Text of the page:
box_pose.position.y = 0.15;
box_pose.position.z = 0.45;
box_pose.orientation.w = 1.0;
box_constraint.weight = 1.0;

Finally, we create a generic Constraints message and add our box_constraint to the position_constraints.

moveit_msgs::msg::Constraints box_constraints;

Now that we’ve created our constraint, set the path constraints via the Move Group interface and plan. It’s helpful to increase the default planning time, as planning with constraints can be slower.

moveit::planning_interface::MoveGroupInterface::Plan plan;

Equality Constraints

We can plan with the end-effector constrained to a plane or a line using equality constraints. First, we’ll cover the plane case.

We need to create a pose goal that lies in this plane. The plane is tilted by 45 degrees, so moving an equal amount in the y and z direction will be on the plane. Be sure that both the goal and the start state satisfy the path constraints, or planning will always fail.

target_pose = get_relative_pose(0.0, 0.3, -0.3);

We create a plane perpendicular to the y-axis and tilt it by 45 degrees. We create a plane by making a box and setting one dimension 0.0005. This is an important numvber that we will cover shortly.

moveit_msgs::msg::PositionConstraint plane_constraint;
plane_constraint.header.frame_id = move_group_interface.getPoseReferenceFrame();
plane_constraint.link_name = move_group_interface.getEndEffectorLink();
shape_msgs::msg::SolidPrimitive plane;
plane.type = shape_msgs::msg::SolidPrimitive::BOX;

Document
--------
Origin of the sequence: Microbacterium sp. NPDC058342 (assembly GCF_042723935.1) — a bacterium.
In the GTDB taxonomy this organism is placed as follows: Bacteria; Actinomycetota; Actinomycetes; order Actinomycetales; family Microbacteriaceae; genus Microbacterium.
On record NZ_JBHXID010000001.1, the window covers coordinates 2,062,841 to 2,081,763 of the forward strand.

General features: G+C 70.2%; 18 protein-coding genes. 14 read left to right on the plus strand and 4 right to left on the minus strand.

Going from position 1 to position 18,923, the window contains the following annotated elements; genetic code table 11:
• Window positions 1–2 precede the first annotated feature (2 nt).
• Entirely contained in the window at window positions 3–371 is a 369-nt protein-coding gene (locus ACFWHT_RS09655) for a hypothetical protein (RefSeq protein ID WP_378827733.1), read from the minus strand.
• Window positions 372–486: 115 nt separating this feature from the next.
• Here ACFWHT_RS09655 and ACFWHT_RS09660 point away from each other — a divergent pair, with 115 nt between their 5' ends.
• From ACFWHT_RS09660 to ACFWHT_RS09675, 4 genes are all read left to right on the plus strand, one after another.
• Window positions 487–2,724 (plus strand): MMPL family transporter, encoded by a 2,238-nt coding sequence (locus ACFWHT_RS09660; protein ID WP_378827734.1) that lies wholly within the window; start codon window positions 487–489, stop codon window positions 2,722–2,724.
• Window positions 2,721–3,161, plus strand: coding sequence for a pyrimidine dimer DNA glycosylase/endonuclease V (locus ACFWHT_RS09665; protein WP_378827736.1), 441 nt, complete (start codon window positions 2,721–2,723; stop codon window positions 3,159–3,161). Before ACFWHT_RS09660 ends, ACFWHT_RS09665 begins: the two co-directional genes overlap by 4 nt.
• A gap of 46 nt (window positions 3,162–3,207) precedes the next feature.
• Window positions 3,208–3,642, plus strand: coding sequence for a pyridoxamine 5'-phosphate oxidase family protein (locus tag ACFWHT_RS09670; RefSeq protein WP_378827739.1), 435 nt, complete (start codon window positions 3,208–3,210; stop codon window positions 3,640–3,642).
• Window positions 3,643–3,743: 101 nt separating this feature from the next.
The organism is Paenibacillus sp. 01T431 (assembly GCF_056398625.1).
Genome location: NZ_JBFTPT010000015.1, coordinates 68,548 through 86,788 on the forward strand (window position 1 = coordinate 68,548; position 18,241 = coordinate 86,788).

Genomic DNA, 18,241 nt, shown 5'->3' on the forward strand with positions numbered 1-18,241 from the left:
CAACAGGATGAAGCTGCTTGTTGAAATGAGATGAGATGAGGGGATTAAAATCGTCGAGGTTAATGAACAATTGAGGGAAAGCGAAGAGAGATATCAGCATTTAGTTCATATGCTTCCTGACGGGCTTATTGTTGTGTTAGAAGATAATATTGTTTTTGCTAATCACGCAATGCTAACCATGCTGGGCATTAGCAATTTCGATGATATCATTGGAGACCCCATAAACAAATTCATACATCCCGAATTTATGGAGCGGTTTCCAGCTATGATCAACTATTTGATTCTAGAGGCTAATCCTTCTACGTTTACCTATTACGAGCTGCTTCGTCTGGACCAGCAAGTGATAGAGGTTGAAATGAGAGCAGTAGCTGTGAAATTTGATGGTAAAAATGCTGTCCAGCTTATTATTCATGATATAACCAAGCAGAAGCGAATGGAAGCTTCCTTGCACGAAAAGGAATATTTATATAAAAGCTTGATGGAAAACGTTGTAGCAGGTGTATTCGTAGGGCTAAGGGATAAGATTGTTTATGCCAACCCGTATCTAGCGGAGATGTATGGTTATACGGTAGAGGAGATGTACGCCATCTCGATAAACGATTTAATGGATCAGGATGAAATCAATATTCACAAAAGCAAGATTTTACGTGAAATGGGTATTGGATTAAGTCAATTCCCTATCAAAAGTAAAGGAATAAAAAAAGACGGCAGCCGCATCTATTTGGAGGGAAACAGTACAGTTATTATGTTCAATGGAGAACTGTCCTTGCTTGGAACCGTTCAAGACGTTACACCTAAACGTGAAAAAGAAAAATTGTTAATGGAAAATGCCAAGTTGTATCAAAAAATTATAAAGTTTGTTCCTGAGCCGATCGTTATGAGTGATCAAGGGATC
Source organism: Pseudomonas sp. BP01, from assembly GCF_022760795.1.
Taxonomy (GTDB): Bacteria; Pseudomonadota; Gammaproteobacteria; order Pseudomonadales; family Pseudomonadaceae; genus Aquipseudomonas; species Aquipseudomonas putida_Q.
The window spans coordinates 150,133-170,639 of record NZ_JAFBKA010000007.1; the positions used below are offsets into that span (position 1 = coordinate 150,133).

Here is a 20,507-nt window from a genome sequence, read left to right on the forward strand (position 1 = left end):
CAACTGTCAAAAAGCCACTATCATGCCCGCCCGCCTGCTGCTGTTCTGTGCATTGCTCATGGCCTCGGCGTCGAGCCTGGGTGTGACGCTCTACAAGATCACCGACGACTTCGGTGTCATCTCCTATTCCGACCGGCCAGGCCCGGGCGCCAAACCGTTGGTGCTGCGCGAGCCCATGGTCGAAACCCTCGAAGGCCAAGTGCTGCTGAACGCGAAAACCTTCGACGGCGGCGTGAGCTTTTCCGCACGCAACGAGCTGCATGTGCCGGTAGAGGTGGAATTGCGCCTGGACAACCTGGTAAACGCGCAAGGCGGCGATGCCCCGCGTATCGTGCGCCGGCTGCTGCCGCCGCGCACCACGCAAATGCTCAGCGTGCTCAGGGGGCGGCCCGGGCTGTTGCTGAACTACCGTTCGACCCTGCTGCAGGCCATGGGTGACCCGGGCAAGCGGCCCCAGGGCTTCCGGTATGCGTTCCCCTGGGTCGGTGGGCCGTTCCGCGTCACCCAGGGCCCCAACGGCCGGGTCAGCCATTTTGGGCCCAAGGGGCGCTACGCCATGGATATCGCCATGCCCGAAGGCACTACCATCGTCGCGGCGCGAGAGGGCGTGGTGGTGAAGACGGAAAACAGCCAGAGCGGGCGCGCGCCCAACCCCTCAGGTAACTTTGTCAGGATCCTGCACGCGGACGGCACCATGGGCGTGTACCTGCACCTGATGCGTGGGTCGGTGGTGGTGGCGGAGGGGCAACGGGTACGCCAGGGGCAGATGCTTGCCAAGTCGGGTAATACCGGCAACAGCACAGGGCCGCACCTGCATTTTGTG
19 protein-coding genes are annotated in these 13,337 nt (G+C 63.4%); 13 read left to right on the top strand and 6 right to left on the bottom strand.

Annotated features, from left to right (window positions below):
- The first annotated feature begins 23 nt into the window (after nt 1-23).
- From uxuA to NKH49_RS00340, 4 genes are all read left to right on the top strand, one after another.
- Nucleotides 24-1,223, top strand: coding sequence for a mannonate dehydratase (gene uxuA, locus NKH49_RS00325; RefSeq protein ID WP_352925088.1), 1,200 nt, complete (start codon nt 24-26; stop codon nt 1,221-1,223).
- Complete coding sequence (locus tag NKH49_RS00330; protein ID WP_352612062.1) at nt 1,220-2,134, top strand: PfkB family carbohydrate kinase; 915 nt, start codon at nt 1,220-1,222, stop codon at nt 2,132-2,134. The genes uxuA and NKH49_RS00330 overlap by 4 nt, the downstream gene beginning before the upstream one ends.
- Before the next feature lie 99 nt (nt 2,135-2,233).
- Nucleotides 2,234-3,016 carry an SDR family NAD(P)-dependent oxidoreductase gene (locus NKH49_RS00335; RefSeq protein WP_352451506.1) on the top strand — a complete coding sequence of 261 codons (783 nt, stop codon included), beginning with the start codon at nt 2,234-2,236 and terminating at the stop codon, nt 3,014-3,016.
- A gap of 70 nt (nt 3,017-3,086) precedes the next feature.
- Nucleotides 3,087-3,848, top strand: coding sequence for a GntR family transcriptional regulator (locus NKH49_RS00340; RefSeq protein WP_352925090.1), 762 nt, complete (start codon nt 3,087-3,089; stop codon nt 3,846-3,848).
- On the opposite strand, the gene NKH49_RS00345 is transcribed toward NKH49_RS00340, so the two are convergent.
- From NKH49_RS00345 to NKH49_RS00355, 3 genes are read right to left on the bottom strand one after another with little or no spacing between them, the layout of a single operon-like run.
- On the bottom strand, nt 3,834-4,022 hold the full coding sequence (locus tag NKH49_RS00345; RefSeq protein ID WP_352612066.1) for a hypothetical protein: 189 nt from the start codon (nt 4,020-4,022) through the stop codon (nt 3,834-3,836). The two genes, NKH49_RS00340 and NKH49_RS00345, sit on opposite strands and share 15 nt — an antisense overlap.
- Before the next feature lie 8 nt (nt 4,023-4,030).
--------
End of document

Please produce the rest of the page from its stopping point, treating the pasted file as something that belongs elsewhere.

plane.dimensions = { 1.0, 0.0005, 1.0 };

geometry_msgs::msg::Pose plane_pose;
plane_pose.position.x = current_pose.pose.position.x;
plane_pose.position.y = current_pose.pose.position.y;
plane_pose.position.z = current_pose.pose.position.z;
plane_pose.orientation.x = sin(M_PI_4 / 2);
plane_pose.orientation.y = 0.0;
plane_pose.orientation.z = 0.0;
plane_pose.orientation.w = cos(M_PI_4 / 2);
plane_constraint.weight = 1.0;

Solving the problem using equality constraints is a bit more complicated. We need to tell the planner explicitly that we want to use equality constraints for the small dimensions. This is achieved by setting the name of the constraint to "use_equality_constraints". In addition, any dimension of the box below a threshold of 0.001 will be considered an equality constraint. However, if we make it too small, the box will be thinner that the tolerance used by OMPL to evaluate constraints (1e-4 by default). MoveIt will use the stricter tolerance (the box width) to check the constraints, and many states will appear invalid. That’s where the magic number 0.0005 comes from, it is between 0.00001 and 0.001.